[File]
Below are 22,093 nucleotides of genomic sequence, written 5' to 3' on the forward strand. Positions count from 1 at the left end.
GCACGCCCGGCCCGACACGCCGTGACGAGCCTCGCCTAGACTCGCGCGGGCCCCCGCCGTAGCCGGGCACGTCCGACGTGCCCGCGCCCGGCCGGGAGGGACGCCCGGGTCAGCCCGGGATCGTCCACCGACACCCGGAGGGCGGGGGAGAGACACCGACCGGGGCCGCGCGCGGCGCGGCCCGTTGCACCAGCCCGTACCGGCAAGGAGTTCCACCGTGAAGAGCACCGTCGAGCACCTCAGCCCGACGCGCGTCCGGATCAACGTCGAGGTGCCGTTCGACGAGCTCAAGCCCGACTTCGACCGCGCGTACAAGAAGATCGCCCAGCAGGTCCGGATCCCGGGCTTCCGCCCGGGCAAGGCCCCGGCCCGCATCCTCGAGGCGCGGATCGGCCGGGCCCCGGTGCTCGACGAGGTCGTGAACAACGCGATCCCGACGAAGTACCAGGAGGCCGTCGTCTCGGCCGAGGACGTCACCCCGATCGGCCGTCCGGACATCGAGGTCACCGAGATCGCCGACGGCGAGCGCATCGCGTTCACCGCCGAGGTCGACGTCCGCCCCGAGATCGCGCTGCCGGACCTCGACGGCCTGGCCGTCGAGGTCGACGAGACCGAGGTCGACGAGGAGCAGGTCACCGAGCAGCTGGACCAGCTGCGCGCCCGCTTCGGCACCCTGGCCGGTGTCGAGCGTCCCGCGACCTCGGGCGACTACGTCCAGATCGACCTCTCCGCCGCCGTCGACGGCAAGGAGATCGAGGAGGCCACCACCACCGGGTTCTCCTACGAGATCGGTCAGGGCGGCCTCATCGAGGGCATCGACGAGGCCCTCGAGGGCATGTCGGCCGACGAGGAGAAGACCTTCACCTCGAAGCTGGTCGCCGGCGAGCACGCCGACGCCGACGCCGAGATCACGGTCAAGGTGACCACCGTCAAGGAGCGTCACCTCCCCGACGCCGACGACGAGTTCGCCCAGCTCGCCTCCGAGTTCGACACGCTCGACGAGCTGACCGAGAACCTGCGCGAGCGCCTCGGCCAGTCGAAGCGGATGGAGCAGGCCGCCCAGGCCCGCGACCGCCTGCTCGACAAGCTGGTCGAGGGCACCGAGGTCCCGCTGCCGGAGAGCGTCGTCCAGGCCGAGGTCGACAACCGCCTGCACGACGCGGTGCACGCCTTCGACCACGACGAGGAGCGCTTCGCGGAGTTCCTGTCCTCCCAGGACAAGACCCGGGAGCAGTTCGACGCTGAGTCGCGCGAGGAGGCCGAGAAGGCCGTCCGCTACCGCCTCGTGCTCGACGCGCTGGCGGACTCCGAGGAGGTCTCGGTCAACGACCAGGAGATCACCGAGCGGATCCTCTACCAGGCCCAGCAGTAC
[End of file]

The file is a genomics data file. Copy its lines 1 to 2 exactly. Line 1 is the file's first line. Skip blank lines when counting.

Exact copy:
Below are 22,093 nucleotides of genomic sequence, written 5' to 3' on the forward strand. Positions count from 1 at the left end.
GCACGCCCGGCCCGACACGCCGTGACGAGCCTCGCCTAGACTCGCGCGGGCCCCCGCCGTAGCCGGGCACGTCCGACGTGCCCGCGCCCGGCCGGGAGGGACGCCCGGGTCAGCCCGGGATCGTCCACCGACACCCGGAGGGCGGGGGAGAGACACCGACCGGGGCCGCGCGCGGCGCGGCCCGTTGCACCAGCCCGTACCGGCAAGGAGTTCCACCGTGAAGAGCACCGTCGAGCACCTCAGCCCGACGCGCGTCCGGATCAACGTCGAGGTGCCGTTCGACGAGCTCAAGCCCGACTTCGACCGCGCGTACAAGAAGATCGCCCAGCAGGTCCGGATCCCGGGCTTCCGCCCGGGCAAGGCCCCGGCCCGCATCCTCGAGGCGCGGATCGGCCGGGCCCCGGTGCTCGACGAGGTCGTGAACAACGCGATCCCGACGAAGTACCAGGAGGCCGTCGTCTCGGCCGAGGACGTCACCCCGATCGGCCGTCCGGACATCGAGGTCACCGAGATCGCCGACGGCGAGCGCATCGCGTTCACCGCCGAGGTCGACGTCCGCCCCGAGATCGCGCTGCCGGACCTCGACGGCCTGGCCGTCGAGGTCGACGAGACCGAGGTCGACGAGGAGCAGGTCACCGAGCAGCTGGACCAGCTGCGCGCCCGCTTCGGCACCCTGGCCGGTGTCGAGCGTCCCGCGACCTCGGGCGACTACGTCCAGATCGACCTCTCCGCCGCCGTCGACGGCAAGGAGATCGAGGAGGCCACCACCACCGGGTTCTCCTACGAGATCGGTCAGGGCGGCCTCATCGAGGGCATCGACGAGGCCCTCGAGGGCATGTCGGCCGACGAGGAGAAGACCTTCACCTCGAAGCTGGTCGCCGGCGAGCACGCCGACGCCGACGCCGAGATCACGGTCAAGGTGACCACCGTCAAGGAGCGTCACCTCCCCGACGCCGACGACGAGTTCGCCCAGCTCGCCTCCGAGTTCGACACGCTCGACGAGCTGACCGAGAACCTGCGCGAGCGCCTCGGCCAGTCGAAGCGGATGGAGCAGGCCGCCCAGGCCCGCGACCGCCTGCTCGACAAGCTGGTCGAGGGCACCGAGGTCCCGCTGCCGGAGAGCGTCGTCCAGGCCGAGGTCGACAACCGCCTGCACGACGCGGTGCACGCCTTCGACCACGACGAGGAGCGCTTCGCGGAGTTCCTGTCCTCCCAGGACAAGACCCGGGAGCAGTTCGACGCTGAGTCGCGCGAGGAGGCCGAGAAGGCCGTCCGCTACCGCCTCGTGCTCGACGCGCTGGCGGACTCCGAGGAGGTCTCGGTCAACGACCAGGAGATCACCGAGCGGATCCTCTACCAGGCCCAGCAGTAC